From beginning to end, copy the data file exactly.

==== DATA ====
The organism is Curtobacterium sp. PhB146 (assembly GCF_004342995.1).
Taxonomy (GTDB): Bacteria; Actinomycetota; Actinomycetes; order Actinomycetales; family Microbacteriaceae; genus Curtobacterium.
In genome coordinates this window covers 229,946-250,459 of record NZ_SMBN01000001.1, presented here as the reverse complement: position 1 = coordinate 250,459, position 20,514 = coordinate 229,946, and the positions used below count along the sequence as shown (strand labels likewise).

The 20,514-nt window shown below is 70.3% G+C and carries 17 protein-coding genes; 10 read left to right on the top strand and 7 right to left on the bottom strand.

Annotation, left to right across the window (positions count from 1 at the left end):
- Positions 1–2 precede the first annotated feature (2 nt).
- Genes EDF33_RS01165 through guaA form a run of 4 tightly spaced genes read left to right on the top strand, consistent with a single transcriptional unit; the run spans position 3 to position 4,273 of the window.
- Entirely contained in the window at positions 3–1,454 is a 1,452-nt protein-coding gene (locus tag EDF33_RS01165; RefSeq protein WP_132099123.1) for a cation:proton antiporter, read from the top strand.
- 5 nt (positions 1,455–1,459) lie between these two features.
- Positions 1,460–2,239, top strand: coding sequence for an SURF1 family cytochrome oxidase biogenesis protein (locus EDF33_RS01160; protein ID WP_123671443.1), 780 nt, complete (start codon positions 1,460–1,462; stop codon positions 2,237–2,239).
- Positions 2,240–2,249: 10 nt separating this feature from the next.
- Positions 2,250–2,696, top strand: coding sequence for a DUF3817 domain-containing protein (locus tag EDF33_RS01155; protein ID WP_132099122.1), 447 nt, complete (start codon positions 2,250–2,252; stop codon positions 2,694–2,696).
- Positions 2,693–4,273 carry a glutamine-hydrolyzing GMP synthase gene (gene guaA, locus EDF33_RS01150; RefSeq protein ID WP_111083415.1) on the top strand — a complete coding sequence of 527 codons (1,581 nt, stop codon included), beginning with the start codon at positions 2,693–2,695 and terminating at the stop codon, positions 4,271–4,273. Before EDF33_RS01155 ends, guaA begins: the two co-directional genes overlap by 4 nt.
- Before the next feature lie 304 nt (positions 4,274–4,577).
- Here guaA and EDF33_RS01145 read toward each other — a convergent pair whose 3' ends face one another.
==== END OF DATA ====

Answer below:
The organism is Curtobacterium sp. PhB146 (assembly GCF_004342995.1).
Taxonomy (GTDB): Bacteria; Actinomycetota; Actinomycetes; order Actinomycetales; family Microbacteriaceae; genus Curtobacterium.
In genome coordinates this window covers 229,946-250,459 of record NZ_SMBN01000001.1, presented here as the reverse complement: position 1 = coordinate 250,459, position 20,514 = coordinate 229,946, and the positions used below count along the sequence as shown (strand labels likewise).

The 20,514-nt window shown below is 70.3% G+C and carries 17 protein-coding genes; 10 read left to right on the top strand and 7 right to left on the bottom strand.

Annotation, left to right across the window (positions count from 1 at the left end):
- Positions 1–2 precede the first annotated feature (2 nt).
- Genes EDF33_RS01165 through guaA form a run of 4 tightly spaced genes read left to right on the top strand, consistent with a single transcriptional unit; the run spans position 3 to position 4,273 of the window.
- Entirely contained in the window at positions 3–1,454 is a 1,452-nt protein-coding gene (locus tag EDF33_RS01165; RefSeq protein WP_132099123.1) for a cation:proton antiporter, read from the top strand.
- 5 nt (positions 1,455–1,459) lie between these two features.
- Positions 1,460–2,239, top strand: coding sequence for an SURF1 family cytochrome oxidase biogenesis protein (locus EDF33_RS01160; protein ID WP_123671443.1), 780 nt, complete (start codon positions 1,460–1,462; stop codon positions 2,237–2,239).
- Positions 2,240–2,249: 10 nt separating this feature from the next.
- Positions 2,250–2,696, top strand: coding sequence for a DUF3817 domain-containing protein (locus tag EDF33_RS01155; protein ID WP_132099122.1), 447 nt, complete (start codon positions 2,250–2,252; stop codon positions 2,694–2,696).
- Positions 2,693–4,273 carry a glutamine-hydrolyzing GMP synthase gene (gene guaA, locus EDF33_RS01150; RefSeq protein ID WP_111083415.1) on the top strand — a complete coding sequence of 527 codons (1,581 nt, stop codon included), beginning with the start codon at positions 2,693–2,695 and terminating at the stop codon, positions 4,271–4,273. Before EDF33_RS01155 ends, guaA begins: the two co-directional genes overlap by 4 nt.
- Before the next feature lie 304 nt (positions 4,274–4,577).
- Here guaA and EDF33_RS01145 read toward each other — a convergent pair whose 3' ends face one another.